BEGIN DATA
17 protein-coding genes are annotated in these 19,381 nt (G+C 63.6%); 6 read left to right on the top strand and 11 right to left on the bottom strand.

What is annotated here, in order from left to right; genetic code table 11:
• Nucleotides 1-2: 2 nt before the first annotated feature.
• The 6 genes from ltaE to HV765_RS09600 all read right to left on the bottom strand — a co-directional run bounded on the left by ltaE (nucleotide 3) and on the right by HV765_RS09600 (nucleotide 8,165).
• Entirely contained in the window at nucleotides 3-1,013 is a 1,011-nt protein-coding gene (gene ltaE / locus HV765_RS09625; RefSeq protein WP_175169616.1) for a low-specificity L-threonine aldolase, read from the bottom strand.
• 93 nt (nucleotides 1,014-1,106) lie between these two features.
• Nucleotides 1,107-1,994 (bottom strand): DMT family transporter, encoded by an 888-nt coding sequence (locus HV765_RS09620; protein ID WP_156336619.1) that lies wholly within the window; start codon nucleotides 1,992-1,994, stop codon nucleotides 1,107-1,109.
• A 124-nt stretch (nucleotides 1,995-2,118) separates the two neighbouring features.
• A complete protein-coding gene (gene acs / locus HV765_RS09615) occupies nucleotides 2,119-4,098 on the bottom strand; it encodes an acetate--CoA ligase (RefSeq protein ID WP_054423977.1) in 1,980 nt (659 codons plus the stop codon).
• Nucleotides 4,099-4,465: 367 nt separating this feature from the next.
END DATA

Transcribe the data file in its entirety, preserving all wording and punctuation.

17 protein-coding genes are annotated in these 19,381 nt (G+C 63.6%); 6 read left to right on the top strand and 11 right to left on the bottom strand.

What is annotated here, in order from left to right; genetic code table 11:
• Nucleotides 1-2: 2 nt before the first annotated feature.
• The 6 genes from ltaE to HV765_RS09600 all read right to left on the bottom strand — a co-directional run bounded on the left by ltaE (nucleotide 3) and on the right by HV765_RS09600 (nucleotide 8,165).
• Entirely contained in the window at nucleotides 3-1,013 is a 1,011-nt protein-coding gene (gene ltaE / locus HV765_RS09625; RefSeq protein WP_175169616.1) for a low-specificity L-threonine aldolase, read from the bottom strand.
• 93 nt (nucleotides 1,014-1,106) lie between these two features.
• Nucleotides 1,107-1,994 (bottom strand): DMT family transporter, encoded by an 888-nt coding sequence (locus HV765_RS09620; protein ID WP_156336619.1) that lies wholly within the window; start codon nucleotides 1,992-1,994, stop codon nucleotides 1,107-1,109.
• A 124-nt stretch (nucleotides 1,995-2,118) separates the two neighbouring features.
• A complete protein-coding gene (gene acs / locus HV765_RS09615) occupies nucleotides 2,119-4,098 on the bottom strand; it encodes an acetate--CoA ligase (RefSeq protein ID WP_054423977.1) in 1,980 nt (659 codons plus the stop codon).
• Nucleotides 4,099-4,465: 367 nt separating this feature from the next.